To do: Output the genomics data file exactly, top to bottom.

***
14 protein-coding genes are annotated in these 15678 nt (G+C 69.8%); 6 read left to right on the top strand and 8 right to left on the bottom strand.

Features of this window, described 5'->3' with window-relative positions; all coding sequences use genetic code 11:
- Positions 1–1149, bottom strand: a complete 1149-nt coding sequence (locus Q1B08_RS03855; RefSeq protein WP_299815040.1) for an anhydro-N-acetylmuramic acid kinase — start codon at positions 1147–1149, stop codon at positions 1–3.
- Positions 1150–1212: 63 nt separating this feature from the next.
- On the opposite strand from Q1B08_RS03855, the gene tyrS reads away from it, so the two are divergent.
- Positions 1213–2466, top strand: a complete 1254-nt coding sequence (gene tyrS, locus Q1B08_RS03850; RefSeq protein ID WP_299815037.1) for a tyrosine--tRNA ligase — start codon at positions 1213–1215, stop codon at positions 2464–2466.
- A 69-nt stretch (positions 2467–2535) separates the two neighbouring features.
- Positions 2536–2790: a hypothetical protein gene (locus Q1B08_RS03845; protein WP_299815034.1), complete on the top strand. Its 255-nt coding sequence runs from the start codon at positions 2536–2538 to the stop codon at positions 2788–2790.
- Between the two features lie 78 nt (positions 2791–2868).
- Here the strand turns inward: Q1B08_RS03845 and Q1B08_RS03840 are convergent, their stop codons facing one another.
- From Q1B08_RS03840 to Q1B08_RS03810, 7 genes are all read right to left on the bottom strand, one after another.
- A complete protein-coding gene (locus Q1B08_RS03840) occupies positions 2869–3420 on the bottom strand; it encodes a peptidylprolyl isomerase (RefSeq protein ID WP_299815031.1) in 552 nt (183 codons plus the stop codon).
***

14 protein-coding genes are annotated in these 15678 nt (G+C 69.8%); 6 read left to right on the top strand and 8 right to left on the bottom strand.

Features of this window, described 5'->3' with window-relative positions; all coding sequences use genetic code 11:
- Positions 1–1149, bottom strand: a complete 1149-nt coding sequence (locus Q1B08_RS03855; RefSeq protein WP_299815040.1) for an anhydro-N-acetylmuramic acid kinase — start codon at positions 1147–1149, stop codon at positions 1–3.
- Positions 1150–1212: 63 nt separating this feature from the next.
- On the opposite strand from Q1B08_RS03855, the gene tyrS reads away from it, so the two are divergent.
- Positions 1213–2466, top strand: a complete 1254-nt coding sequence (gene tyrS, locus Q1B08_RS03850; RefSeq protein ID WP_299815037.1) for a tyrosine--tRNA ligase — start codon at positions 1213–1215, stop codon at positions 2464–2466.
- A 69-nt stretch (positions 2467–2535) separates the two neighbouring features.
- Positions 2536–2790: a hypothetical protein gene (locus Q1B08_RS03845; protein WP_299815034.1), complete on the top strand. Its 255-nt coding sequence runs from the start codon at positions 2536–2538 to the stop codon at positions 2788–2790.
- Between the two features lie 78 nt (positions 2791–2868).
- Here the strand turns inward: Q1B08_RS03845 and Q1B08_RS03840 are convergent, their stop codons facing one another.
- From Q1B08_RS03840 to Q1B08_RS03810, 7 genes are all read right to left on the bottom strand, one after another.
- A complete protein-coding gene (locus Q1B08_RS03840) occupies positions 2869–3420 on the bottom strand; it encodes a peptidylprolyl isomerase (RefSeq protein ID WP_299815031.1) in 552 nt (183 codons plus the stop codon).